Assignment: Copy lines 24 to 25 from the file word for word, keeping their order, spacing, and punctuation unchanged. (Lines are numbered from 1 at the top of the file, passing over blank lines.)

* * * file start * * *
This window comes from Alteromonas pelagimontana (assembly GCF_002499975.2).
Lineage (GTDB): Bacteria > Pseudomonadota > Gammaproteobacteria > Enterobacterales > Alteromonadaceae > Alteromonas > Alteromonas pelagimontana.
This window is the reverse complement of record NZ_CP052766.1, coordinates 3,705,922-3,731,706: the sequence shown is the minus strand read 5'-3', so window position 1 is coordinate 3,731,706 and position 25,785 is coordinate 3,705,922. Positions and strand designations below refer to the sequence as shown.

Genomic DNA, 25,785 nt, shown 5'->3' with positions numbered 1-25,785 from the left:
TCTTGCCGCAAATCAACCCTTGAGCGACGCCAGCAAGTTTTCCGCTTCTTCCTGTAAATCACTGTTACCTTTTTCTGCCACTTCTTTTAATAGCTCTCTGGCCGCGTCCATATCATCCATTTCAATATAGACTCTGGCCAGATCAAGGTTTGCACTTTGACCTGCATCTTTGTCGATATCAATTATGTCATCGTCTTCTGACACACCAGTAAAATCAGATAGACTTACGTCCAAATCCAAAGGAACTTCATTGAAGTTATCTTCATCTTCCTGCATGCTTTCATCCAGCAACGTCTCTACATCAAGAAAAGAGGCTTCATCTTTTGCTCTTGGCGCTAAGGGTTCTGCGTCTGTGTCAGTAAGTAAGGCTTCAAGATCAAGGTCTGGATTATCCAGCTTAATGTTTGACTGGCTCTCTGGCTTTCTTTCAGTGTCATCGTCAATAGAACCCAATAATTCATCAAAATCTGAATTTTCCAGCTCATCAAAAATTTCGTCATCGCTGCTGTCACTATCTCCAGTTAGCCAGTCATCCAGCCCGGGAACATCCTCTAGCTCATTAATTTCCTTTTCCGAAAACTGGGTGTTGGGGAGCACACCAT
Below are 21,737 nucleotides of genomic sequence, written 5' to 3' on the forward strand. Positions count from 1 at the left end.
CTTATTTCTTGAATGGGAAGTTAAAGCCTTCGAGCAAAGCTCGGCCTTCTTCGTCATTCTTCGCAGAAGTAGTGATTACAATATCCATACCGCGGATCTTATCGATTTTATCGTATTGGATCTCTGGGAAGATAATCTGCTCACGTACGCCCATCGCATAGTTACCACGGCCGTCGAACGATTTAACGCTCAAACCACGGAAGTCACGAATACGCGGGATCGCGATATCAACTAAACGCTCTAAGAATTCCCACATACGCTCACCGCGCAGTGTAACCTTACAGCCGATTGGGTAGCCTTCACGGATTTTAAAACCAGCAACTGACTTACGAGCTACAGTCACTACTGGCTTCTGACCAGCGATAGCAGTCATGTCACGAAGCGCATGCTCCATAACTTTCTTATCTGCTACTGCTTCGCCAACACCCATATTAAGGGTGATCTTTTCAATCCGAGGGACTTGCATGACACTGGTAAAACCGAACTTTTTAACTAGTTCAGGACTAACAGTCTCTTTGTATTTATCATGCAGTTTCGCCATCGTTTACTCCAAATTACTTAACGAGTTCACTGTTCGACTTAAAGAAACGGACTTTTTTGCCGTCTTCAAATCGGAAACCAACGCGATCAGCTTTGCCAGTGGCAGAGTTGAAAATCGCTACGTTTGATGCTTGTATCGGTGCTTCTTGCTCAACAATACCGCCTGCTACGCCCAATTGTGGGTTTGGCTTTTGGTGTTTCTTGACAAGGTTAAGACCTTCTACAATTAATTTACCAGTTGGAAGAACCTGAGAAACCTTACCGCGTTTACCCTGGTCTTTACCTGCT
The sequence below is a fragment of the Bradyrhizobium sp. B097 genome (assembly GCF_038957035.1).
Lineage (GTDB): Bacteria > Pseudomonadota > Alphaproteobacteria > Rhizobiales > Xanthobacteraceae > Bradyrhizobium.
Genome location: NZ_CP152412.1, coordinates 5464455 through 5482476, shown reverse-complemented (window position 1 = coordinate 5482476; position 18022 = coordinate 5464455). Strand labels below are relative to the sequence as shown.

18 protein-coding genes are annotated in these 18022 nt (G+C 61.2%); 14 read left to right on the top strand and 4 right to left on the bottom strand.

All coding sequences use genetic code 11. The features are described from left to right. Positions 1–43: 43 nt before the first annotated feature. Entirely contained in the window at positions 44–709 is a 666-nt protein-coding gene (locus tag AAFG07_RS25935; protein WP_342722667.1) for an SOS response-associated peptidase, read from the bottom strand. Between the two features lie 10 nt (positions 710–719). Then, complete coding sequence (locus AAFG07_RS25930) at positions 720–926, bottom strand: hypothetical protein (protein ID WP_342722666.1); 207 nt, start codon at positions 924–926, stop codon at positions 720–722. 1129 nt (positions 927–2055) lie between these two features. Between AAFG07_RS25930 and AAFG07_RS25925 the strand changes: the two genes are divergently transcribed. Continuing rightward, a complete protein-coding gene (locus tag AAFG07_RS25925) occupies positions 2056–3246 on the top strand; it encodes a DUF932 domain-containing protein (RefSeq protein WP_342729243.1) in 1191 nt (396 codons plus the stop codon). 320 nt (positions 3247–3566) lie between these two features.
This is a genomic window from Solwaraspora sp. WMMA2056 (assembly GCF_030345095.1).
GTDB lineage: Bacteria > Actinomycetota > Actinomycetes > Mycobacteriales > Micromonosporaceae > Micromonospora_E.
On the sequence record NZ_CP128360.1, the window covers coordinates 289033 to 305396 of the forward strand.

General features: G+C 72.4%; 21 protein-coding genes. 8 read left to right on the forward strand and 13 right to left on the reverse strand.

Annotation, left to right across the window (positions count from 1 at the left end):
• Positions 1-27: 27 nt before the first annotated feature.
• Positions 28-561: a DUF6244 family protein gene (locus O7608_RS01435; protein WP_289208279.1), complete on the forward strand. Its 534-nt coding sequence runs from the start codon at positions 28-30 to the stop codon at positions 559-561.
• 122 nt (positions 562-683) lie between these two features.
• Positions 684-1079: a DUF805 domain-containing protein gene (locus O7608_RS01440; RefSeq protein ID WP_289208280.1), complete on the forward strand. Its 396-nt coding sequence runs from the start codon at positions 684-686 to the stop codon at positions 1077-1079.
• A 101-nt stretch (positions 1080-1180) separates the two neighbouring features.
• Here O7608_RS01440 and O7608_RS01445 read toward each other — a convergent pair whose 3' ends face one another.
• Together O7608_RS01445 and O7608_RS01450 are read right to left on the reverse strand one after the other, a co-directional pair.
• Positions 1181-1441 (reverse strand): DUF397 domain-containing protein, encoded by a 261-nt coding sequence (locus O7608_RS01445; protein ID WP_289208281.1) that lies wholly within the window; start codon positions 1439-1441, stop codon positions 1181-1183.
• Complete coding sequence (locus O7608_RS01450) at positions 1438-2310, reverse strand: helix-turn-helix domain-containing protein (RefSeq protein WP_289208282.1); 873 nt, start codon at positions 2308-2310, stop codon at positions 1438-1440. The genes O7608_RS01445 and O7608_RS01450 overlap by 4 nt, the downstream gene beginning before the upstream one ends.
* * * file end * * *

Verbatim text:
• Together O7608_RS01445 and O7608_RS01450 are read right to left on the reverse strand one after the other, a co-directional pair.
• Positions 1181-1441 (reverse strand): DUF397 domain-containing protein, encoded by a 261-nt coding sequence (locus O7608_RS01445; protein ID WP_289208281.1) that lies wholly within the window; start codon positions 1439-1441, stop codon positions 1181-1183.